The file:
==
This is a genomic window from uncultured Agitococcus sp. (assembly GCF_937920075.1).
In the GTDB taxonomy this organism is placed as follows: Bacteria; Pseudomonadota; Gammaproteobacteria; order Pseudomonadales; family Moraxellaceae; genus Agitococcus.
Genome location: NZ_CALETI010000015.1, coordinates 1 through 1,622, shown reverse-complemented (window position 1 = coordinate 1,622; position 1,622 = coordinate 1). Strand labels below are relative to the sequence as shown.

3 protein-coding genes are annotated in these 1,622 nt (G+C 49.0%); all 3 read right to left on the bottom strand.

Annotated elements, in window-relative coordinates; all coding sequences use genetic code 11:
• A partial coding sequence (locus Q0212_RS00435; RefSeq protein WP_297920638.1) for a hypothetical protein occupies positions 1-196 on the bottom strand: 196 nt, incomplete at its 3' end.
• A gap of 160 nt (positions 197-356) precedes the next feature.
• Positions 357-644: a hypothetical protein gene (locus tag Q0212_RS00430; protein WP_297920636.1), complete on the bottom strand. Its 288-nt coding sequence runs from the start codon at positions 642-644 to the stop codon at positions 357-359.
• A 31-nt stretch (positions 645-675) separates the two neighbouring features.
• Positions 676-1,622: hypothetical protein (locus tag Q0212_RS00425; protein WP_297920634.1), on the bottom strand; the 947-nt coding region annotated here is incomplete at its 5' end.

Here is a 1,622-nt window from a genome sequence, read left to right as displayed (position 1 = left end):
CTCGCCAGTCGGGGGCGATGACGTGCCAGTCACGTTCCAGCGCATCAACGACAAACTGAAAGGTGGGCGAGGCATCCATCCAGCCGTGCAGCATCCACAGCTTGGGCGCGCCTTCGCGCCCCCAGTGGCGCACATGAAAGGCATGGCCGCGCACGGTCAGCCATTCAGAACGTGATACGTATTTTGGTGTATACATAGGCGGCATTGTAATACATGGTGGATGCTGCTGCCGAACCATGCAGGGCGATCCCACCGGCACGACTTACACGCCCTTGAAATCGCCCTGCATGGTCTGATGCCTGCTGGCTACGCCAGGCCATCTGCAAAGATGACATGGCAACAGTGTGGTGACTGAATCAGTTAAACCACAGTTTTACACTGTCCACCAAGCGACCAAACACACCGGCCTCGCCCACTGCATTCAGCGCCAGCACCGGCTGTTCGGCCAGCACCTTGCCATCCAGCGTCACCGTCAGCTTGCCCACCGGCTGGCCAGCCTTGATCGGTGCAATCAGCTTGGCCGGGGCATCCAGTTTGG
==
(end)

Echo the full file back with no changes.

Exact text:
This is a genomic window from uncultured Agitococcus sp. (assembly GCF_937920075.1).
In the GTDB taxonomy this organism is placed as follows: Bacteria; Pseudomonadota; Gammaproteobacteria; order Pseudomonadales; family Moraxellaceae; genus Agitococcus.
Genome location: NZ_CALETI010000015.1, coordinates 1 through 1,622, shown reverse-complemented (window position 1 = coordinate 1,622; position 1,622 = coordinate 1). Strand labels below are relative to the sequence as shown.

3 protein-coding genes are annotated in these 1,622 nt (G+C 49.0%); all 3 read right to left on the bottom strand.

Annotated elements, in window-relative coordinates; all coding sequences use genetic code 11:
• A partial coding sequence (locus Q0212_RS00435; RefSeq protein WP_297920638.1) for a hypothetical protein occupies positions 1-196 on the bottom strand: 196 nt, incomplete at its 3' end.
• A gap of 160 nt (positions 197-356) precedes the next feature.
• Positions 357-644: a hypothetical protein gene (locus tag Q0212_RS00430; protein WP_297920636.1), complete on the bottom strand. Its 288-nt coding sequence runs from the start codon at positions 642-644 to the stop codon at positions 357-359.
• A 31-nt stretch (positions 645-675) separates the two neighbouring features.
• Positions 676-1,622: hypothetical protein (locus tag Q0212_RS00425; protein WP_297920634.1), on the bottom strand; the 947-nt coding region annotated here is incomplete at its 5' end.

Here is a 1,622-nt window from a genome sequence, read left to right as displayed (position 1 = left end):
CTCGCCAGTCGGGGGCGATGACGTGCCAGTCACGTTCCAGCGCATCAACGACAAACTGAAAGGTGGGCGAGGCATCCATCCAGCCGTGCAGCATCCACAGCTTGGGCGCGCCTTCGCGCCCCCAGTGGCGCACATGAAAGGCATGGCCGCGCACGGTCAGCCATTCAGAACGTGATACGTATTTTGGTGTATACATAGGCGGCATTGTAATACATGGTGGATGCTGCTGCCGAACCATGCAGGGCGATCCCACCGGCACGACTTACACGCCCTTGAAATCGCCCTGCATGGTCTGATGCCTGCTGGCTACGCCAGGCCATCTGCAAAGATGACATGGCAACAGTGTGGTGACTGAATCAGTTAAACCACAGTTTTACACTGTCCACCAAGCGACCAAACACACCGGCCTCGCCCACTGCATTCAGCGCCAGCACCGGCTGTTCGGCCAGCACCTTGCCATCCAGCGTCACCGTCAGCTTGCCCACCGGCTGGCCAGCCTTGATCGGTGCAATCAGCTTGGCCGGGGCATCCAGTTTGG